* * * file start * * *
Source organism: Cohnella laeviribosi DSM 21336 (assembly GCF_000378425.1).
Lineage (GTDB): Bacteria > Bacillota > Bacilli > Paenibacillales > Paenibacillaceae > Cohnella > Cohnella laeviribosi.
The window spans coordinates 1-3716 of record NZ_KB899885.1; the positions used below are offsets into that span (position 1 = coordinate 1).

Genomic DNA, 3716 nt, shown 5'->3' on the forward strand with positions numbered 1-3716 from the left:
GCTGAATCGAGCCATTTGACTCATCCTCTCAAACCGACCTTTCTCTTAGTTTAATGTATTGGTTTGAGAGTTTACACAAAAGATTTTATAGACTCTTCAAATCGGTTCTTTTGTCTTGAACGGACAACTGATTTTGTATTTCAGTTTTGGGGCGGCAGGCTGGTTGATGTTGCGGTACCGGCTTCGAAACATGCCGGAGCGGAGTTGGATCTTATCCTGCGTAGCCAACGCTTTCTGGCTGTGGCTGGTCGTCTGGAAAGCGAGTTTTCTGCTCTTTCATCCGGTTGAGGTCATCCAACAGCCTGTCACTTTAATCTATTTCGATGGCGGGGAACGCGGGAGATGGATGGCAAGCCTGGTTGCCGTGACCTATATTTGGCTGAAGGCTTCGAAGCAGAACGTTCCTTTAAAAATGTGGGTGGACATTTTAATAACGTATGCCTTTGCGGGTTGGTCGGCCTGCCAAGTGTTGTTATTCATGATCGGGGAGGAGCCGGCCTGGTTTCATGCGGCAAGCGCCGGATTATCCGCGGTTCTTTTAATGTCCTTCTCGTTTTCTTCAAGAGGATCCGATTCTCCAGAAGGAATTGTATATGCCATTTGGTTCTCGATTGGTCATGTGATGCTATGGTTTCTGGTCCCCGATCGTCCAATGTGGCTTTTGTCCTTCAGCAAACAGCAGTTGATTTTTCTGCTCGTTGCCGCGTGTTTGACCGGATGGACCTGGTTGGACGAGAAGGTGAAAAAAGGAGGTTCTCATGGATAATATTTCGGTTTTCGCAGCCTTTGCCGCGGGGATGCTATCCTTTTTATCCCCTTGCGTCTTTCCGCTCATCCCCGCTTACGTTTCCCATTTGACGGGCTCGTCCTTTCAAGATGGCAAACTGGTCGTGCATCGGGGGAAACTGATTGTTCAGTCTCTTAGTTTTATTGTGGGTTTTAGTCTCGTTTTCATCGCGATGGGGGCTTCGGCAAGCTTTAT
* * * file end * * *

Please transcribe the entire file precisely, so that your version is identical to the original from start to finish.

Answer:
Source organism: Cohnella laeviribosi DSM 21336 (assembly GCF_000378425.1).
Lineage (GTDB): Bacteria > Bacillota > Bacilli > Paenibacillales > Paenibacillaceae > Cohnella > Cohnella laeviribosi.
The window spans coordinates 1-3716 of record NZ_KB899885.1; the positions used below are offsets into that span (position 1 = coordinate 1).

Genomic DNA, 3716 nt, shown 5'->3' on the forward strand with positions numbered 1-3716 from the left:
GCTGAATCGAGCCATTTGACTCATCCTCTCAAACCGACCTTTCTCTTAGTTTAATGTATTGGTTTGAGAGTTTACACAAAAGATTTTATAGACTCTTCAAATCGGTTCTTTTGTCTTGAACGGACAACTGATTTTGTATTTCAGTTTTGGGGCGGCAGGCTGGTTGATGTTGCGGTACCGGCTTCGAAACATGCCGGAGCGGAGTTGGATCTTATCCTGCGTAGCCAACGCTTTCTGGCTGTGGCTGGTCGTCTGGAAAGCGAGTTTTCTGCTCTTTCATCCGGTTGAGGTCATCCAACAGCCTGTCACTTTAATCTATTTCGATGGCGGGGAACGCGGGAGATGGATGGCAAGCCTGGTTGCCGTGACCTATATTTGGCTGAAGGCTTCGAAGCAGAACGTTCCTTTAAAAATGTGGGTGGACATTTTAATAACGTATGCCTTTGCGGGTTGGTCGGCCTGCCAAGTGTTGTTATTCATGATCGGGGAGGAGCCGGCCTGGTTTCATGCGGCAAGCGCCGGATTATCCGCGGTTCTTTTAATGTCCTTCTCGTTTTCTTCAAGAGGATCCGATTCTCCAGAAGGAATTGTATATGCCATTTGGTTCTCGATTGGTCATGTGATGCTATGGTTTCTGGTCCCCGATCGTCCAATGTGGCTTTTGTCCTTCAGCAAACAGCAGTTGATTTTTCTGCTCGTTGCCGCGTGTTTGACCGGATGGACCTGGTTGGACGAGAAGGTGAAAAAAGGAGGTTCTCATGGATAATATTTCGGTTTTCGCAGCCTTTGCCGCGGGGATGCTATCCTTTTTATCCCCTTGCGTCTTTCCGCTCATCCCCGCTTACGTTTCCCATTTGACGGGCTCGTCCTTTCAAGATGGCAAACTGGTCGTGCATCGGGGGAAACTGATTGTTCAGTCTCTTAGTTTTATTGTGGGTTTTAGTCTCGTTTTCATCGCGATGGGGGCTTCGGCAAGCTTTAT